PLENTY OF CASH. Naturally, John Davis vows that his father's tough-guy image is off base. As for the widely held idea that Marvin loves to shop for companies but not to buy them, John Davis has a ready answer: "We're in the deal business, so we probably see 50 to 60 deals a year," he says. "The problem is that we've got a lot of money, so every time we take a look at something people assume we're ready to buy."

The relationship between Marvin and John Davis in many respects mirrors the one Marvin had with his own father, Jack. A onetime amateur boxer who came to New York from England with less than a dollar in his pocket, Jack Davis launched a hugely successful dress company. Later, when Marvin got a business degree from New York University, he persuaded Jack to bankroll him in the oil business. By 1952, Marvin Davis had moved his operation to Denver, and by the oil crisis of the early 1970s, he had become one of America's leading wildcatters.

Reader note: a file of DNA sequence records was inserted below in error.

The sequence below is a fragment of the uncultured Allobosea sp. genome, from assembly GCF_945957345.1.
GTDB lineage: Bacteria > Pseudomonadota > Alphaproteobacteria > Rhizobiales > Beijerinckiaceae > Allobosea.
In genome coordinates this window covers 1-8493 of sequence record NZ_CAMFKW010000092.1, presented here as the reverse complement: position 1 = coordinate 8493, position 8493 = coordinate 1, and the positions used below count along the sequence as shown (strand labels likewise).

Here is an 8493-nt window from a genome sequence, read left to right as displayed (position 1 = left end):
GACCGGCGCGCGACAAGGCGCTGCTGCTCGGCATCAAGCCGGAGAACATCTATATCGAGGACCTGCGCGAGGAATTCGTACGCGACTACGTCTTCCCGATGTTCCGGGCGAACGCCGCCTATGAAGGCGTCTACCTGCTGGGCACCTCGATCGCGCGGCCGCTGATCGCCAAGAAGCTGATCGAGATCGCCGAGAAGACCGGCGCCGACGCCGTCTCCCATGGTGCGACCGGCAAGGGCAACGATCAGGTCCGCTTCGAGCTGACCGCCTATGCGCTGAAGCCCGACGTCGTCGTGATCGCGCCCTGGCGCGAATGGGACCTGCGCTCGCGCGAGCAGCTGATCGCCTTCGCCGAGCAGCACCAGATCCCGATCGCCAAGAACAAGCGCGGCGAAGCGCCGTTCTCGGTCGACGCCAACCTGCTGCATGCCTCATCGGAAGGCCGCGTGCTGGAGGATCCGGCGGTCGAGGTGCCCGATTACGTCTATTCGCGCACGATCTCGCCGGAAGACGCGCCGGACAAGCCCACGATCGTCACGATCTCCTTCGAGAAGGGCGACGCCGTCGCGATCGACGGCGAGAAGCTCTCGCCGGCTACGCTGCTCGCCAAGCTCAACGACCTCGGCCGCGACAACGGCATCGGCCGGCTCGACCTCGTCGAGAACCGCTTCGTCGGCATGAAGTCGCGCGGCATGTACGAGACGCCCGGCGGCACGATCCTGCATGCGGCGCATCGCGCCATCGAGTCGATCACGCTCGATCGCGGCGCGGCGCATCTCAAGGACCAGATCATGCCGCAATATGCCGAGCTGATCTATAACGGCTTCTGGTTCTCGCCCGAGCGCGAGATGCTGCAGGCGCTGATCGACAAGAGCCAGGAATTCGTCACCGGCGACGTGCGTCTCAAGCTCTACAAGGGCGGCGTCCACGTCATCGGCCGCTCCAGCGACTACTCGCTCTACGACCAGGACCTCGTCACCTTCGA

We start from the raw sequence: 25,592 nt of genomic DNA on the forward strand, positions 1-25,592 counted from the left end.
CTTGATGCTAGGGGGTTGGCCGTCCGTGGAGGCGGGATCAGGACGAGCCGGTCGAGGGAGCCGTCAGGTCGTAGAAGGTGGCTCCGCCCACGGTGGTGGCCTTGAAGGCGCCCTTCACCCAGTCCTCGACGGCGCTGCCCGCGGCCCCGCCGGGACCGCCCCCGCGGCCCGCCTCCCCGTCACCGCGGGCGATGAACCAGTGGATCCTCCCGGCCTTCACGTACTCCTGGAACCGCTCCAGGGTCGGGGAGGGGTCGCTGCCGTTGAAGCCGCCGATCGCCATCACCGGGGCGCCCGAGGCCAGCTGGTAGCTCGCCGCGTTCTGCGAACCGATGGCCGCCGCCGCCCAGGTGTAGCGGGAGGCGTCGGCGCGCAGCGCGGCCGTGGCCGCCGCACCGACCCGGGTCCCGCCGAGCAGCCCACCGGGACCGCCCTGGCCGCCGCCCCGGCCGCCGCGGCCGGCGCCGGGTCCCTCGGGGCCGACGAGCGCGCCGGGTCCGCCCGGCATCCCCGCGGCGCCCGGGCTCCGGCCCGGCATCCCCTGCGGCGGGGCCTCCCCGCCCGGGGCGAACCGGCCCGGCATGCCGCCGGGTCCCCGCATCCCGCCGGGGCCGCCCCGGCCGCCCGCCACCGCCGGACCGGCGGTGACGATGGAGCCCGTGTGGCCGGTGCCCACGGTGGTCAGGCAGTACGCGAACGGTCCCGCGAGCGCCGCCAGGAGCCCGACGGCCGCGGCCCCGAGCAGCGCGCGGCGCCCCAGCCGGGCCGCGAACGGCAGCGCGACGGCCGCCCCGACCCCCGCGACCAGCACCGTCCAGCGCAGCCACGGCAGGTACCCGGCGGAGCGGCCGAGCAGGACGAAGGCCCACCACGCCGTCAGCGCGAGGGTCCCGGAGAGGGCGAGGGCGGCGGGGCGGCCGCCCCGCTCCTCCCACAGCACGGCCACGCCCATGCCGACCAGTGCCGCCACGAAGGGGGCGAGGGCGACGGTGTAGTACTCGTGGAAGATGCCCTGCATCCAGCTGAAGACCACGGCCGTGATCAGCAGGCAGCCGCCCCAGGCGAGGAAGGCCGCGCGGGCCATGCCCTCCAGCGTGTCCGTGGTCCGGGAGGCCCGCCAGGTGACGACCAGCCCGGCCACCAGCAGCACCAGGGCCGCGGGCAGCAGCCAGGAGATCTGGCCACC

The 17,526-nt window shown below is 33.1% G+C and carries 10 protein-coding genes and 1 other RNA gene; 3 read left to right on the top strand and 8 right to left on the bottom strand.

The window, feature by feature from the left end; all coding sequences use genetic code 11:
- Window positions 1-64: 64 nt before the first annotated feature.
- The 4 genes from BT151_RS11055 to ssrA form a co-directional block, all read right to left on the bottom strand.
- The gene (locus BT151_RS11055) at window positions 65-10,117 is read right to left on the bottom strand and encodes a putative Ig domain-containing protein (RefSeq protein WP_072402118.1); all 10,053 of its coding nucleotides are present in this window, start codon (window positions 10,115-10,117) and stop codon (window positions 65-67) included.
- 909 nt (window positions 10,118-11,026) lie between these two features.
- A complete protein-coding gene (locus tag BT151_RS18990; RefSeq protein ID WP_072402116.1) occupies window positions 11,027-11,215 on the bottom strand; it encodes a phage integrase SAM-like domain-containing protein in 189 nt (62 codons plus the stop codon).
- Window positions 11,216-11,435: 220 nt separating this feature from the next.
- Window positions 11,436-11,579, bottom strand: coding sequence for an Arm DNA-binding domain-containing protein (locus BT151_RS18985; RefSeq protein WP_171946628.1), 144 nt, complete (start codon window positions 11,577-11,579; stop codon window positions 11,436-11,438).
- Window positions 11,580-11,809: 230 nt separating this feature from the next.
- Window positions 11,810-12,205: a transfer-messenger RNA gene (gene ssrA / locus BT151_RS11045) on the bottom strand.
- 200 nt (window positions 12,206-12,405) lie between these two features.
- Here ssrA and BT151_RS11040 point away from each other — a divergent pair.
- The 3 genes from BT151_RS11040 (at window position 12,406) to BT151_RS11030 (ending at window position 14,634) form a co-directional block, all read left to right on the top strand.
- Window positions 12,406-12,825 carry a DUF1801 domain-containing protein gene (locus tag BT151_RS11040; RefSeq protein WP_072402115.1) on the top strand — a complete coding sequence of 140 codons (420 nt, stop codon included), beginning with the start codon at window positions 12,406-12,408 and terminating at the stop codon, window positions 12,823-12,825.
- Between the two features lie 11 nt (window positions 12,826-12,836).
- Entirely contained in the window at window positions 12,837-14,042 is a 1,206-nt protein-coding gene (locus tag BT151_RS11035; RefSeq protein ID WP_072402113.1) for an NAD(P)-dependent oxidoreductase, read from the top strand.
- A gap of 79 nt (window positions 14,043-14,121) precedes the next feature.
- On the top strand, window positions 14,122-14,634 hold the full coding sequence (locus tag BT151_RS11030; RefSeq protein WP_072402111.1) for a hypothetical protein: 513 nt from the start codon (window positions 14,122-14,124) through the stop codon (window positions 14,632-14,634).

With prices soaring, Davis sold most of his oil properties in 1981, bought the Fox studio, and moved his headquarters to Beverly Hills. Marvin went Hollywood in a hurry. His 25,000-square-foot Beverly Hills home, bought from singer Kenny Rogers for $20 million in 1984, has its own 50-seat movie theater and a state-of-the-art gymnasium. Along with his wife, Barbara, he is known for giving lavish parties, including one in September at which the Duchess of York, Sarah Ferguson, was the guest of honor.

John is similarly enamored of the Hollywood scene. After Bowdoin, he graduated from the Harvard business school, and jumped into the movie industry. When Marvin bought Fox, he installed John as head of production of low-budget films, later moving him up to production chief and onto the studio's board. When the elder Davis sold Fox to Rupert Murdoch, the sale agreement granted John rent-free use of one of the studio's green-and-white bungalows to launch his film company, Davis Entertainment.